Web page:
I spent much of Saturday walking on holy ground. First at a memorial service in the East Bay hills, next at a choral concert in an ornate San Francisco church, and finally, at a gathering of saints in a basketball gym. Sacred spaces all.
The memorial service was held on a private ranch overlooking Contra Costa county. A dozen of us gathered to spread the ashes of a difficult woman we’d all had the opportunity to serve. Barbara joined our church congregation 16 years ago and spent most of that time battling enormous physical and mental challenges. Essentially alone in the world, she turned to her new church family for help. Though she was legitimately needy, Barbara was also belligerent and rarely grateful. She tested us all. In helping her I often felt I came up short, wishing I showed more genuine charity under duress.
But on a beautiful morning looking out over golden California hills broken up by a sparkling blue reservoir and a lush green golf course, I felt a surprising tenderness for Barbara. We sang “We Are All Enlisted Till the Conflict is Over” and “God Be With You Till We Meet Again” as well as told stories of what serving Barbara had taught us. As we released six balloons into the cloudless sky to commemorate her six plus decades on earth I was grateful that she was freed at last from the bondage of her mind and body. And I was honored to be in the company of the truly good people who had served her over the years.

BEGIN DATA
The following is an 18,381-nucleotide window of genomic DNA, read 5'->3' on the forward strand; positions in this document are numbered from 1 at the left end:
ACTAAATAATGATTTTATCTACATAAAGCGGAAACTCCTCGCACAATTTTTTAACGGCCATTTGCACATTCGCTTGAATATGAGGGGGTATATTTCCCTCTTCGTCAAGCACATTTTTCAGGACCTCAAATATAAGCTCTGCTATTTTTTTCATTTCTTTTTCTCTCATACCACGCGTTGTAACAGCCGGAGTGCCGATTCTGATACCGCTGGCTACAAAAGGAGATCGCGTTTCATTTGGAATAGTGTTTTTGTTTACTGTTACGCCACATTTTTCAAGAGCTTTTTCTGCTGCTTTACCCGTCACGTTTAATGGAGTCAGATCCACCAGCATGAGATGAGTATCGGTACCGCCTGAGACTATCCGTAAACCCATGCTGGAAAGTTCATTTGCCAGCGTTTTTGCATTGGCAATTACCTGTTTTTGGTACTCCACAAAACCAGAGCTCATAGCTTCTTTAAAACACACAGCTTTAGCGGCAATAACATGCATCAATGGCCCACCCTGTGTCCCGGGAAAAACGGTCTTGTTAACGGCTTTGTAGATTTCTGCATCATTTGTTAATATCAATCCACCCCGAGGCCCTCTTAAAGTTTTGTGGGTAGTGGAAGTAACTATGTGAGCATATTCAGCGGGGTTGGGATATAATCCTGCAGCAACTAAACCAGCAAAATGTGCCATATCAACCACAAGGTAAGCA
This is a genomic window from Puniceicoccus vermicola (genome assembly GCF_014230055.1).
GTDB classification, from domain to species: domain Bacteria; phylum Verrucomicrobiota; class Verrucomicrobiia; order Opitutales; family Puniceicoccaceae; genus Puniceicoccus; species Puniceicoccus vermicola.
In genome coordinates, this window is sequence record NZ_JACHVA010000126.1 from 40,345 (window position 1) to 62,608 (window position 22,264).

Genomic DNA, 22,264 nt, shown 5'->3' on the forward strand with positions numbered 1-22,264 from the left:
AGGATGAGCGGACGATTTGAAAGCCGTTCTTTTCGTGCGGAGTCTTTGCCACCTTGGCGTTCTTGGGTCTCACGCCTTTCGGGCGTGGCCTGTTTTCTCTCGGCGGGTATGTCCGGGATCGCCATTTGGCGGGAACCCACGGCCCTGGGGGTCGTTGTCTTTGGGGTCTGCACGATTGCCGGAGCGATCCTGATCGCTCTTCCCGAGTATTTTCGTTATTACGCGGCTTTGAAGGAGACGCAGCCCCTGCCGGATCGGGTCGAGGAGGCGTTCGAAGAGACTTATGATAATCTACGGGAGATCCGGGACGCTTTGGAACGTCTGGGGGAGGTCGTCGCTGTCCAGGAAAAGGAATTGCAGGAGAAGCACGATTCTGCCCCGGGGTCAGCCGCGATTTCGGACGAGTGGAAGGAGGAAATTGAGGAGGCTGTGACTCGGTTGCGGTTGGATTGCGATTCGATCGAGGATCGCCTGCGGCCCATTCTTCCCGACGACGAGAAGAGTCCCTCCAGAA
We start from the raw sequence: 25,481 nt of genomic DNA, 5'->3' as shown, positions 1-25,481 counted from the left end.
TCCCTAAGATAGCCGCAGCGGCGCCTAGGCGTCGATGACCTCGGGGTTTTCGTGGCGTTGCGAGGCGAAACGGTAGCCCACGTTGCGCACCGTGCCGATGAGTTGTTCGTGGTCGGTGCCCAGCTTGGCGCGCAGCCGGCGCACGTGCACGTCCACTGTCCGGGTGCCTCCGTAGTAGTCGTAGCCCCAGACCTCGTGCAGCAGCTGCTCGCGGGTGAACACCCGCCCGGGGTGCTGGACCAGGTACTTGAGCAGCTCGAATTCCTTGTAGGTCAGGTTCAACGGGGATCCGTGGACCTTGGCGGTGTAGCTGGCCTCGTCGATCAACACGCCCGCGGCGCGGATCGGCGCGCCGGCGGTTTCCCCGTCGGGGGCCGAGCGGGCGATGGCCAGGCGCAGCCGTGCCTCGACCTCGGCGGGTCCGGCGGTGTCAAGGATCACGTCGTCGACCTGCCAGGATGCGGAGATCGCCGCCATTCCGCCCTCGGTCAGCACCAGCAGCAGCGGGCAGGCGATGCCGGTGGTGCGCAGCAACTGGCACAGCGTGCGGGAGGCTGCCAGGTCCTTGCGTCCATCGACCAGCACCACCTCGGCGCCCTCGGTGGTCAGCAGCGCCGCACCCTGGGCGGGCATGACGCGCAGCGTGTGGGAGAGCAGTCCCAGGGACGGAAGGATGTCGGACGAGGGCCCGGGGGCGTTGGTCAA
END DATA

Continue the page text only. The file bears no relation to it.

Then we drove into the city to see Laney, our family friends’ daughter all grown up now, lead an alumni chorus of San Francisco Girls Choir
girls women as they sang Brahms and Randall and Gershwin in the grand setting of St. Mark’s Lutheran Church on O’Farrell. With roots in the San Francisco Gold Rush, the gorgeous interior mixes Romanesque and Gothic details in an inspired mix of softened primary colors that was as elevating as the music. Particularly lovely was the sight of Laney’s sister Rachel on stage singing “‘S Wonderful,” her belly swelling with a new baby after losing her first child to a rare genetic disorder. Glory Hallelujah!
On the drive back to the East Bay we took our cue from the blissed-out doberman in the back of an olive green Oldsmobile convertible just ahead of us and opened the sunroof to enjoy a rare warm day in the city. Back over the bridge we headed up to our own church congregation’s spring potluck. We gathered in a small gymnasium in the meeting house next to the Oakland LDS temple, sampling Doug & Pam’s kale salad, Ernie’s Peruvian potatoes and Marion’s banana cake under the basketball hoops. I brought along some tasty apricot tea cakes made from a recipe that had shown up in my mailbox (Bon Appetit) that day. There was no musical program that night, but a sweet chorus of fellowship accompanied us to the parking lot as we headed home.
Some pilgrims journey many miles to find their God and each other. I’m grateful my mecca is so close at hand.